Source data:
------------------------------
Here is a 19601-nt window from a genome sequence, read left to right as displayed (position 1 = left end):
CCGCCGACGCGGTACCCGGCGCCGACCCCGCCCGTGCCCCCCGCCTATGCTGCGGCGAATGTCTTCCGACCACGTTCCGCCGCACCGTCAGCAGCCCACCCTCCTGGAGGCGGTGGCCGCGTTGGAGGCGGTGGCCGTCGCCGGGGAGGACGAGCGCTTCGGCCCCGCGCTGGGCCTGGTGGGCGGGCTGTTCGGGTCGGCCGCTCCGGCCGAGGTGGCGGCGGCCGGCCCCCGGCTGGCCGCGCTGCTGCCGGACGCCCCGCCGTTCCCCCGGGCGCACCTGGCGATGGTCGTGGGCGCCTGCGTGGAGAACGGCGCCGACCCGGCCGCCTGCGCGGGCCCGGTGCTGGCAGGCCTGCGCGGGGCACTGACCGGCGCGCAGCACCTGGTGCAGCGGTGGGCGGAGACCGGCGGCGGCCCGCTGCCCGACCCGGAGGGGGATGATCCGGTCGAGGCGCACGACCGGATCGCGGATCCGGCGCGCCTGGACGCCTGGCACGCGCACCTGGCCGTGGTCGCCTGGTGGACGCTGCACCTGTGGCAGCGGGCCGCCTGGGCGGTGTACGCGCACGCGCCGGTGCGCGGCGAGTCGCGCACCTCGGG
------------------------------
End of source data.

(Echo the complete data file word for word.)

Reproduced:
Here is a 19601-nt window from a genome sequence, read left to right as displayed (position 1 = left end):
CCGCCGACGCGGTACCCGGCGCCGACCCCGCCCGTGCCCCCCGCCTATGCTGCGGCGAATGTCTTCCGACCACGTTCCGCCGCACCGTCAGCAGCCCACCCTCCTGGAGGCGGTGGCCGCGTTGGAGGCGGTGGCCGTCGCCGGGGAGGACGAGCGCTTCGGCCCCGCGCTGGGCCTGGTGGGCGGGCTGTTCGGGTCGGCCGCTCCGGCCGAGGTGGCGGCGGCCGGCCCCCGGCTGGCCGCGCTGCTGCCGGACGCCCCGCCGTTCCCCCGGGCGCACCTGGCGATGGTCGTGGGCGCCTGCGTGGAGAACGGCGCCGACCCGGCCGCCTGCGCGGGCCCGGTGCTGGCAGGCCTGCGCGGGGCACTGACCGGCGCGCAGCACCTGGTGCAGCGGTGGGCGGAGACCGGCGGCGGCCCGCTGCCCGACCCGGAGGGGGATGATCCGGTCGAGGCGCACGACCGGATCGCGGATCCGGCGCGCCTGGACGCCTGGCACGCGCACCTGGCCGTGGTCGCCTGGTGGACGCTGCACCTGTGGCAGCGGGCCGCCTGGGCGGTGTACGCGCACGCGCCGGTGCGCGGCGAGTCGCGCACCTCGGG